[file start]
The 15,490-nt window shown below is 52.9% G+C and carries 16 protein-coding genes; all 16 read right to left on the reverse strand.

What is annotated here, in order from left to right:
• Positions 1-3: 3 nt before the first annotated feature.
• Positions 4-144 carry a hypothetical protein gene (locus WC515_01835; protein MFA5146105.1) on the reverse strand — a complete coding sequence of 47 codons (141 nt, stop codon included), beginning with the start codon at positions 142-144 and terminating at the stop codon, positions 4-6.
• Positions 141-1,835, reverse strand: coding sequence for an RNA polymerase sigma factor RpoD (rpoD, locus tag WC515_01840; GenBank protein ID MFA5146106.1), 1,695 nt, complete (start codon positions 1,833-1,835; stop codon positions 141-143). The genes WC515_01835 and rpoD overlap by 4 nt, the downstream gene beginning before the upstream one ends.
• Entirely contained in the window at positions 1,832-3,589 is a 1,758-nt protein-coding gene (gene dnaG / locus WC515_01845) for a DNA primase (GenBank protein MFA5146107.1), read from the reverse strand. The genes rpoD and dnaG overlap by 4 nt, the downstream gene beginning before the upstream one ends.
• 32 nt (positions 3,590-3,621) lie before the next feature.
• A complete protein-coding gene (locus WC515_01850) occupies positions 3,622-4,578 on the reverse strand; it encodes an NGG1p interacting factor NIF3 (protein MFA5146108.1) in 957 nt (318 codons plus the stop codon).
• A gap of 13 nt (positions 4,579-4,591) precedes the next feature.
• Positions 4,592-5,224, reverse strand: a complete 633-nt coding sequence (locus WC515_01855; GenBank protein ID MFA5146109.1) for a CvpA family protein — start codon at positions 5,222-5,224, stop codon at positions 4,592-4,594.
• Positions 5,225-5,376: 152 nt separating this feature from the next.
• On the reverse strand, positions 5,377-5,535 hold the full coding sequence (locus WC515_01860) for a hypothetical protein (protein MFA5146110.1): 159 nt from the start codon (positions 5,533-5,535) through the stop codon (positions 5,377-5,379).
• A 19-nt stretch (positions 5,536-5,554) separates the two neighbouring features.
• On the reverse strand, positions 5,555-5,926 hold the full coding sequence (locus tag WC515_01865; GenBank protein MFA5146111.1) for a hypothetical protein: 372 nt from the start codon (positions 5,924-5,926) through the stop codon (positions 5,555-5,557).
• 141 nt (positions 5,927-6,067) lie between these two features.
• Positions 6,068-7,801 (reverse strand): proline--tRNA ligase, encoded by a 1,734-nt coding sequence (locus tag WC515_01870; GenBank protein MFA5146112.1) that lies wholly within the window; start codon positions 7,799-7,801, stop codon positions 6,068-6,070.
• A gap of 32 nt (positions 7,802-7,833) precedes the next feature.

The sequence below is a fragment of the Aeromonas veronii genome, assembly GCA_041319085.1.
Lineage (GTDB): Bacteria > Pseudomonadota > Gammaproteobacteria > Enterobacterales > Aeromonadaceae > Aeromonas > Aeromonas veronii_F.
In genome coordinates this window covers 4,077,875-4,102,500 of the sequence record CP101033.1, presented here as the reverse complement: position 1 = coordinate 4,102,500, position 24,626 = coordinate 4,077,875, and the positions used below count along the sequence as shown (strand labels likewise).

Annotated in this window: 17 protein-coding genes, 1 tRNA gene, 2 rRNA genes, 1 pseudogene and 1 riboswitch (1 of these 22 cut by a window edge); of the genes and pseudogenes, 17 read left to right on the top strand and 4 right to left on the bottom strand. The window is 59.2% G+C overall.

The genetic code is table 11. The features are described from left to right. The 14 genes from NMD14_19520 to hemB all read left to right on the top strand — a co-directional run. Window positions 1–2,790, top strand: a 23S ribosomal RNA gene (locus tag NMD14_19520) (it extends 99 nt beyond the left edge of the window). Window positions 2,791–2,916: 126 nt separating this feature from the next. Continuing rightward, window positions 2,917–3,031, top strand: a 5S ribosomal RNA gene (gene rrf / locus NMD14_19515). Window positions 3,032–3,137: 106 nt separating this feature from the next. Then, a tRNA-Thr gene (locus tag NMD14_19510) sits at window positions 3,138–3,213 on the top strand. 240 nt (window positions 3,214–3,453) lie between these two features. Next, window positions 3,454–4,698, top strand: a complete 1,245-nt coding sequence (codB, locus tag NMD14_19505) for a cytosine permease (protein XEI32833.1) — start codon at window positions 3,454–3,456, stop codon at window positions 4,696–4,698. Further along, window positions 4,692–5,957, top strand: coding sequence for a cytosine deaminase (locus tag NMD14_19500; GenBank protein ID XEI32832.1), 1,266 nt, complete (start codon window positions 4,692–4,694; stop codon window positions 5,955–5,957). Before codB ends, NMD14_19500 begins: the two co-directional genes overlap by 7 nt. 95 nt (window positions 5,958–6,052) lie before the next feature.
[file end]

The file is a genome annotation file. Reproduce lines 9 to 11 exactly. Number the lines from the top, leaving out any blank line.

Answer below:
• A gap of 13 nt (positions 4,579-4,591) precedes the next feature.
• Positions 4,592-5,224, reverse strand: a complete 633-nt coding sequence (locus WC515_01855; GenBank protein ID MFA5146109.1) for a CvpA family protein — start codon at positions 5,222-5,224, stop codon at positions 4,592-4,594.
• Positions 5,225-5,376: 152 nt separating this feature from the next.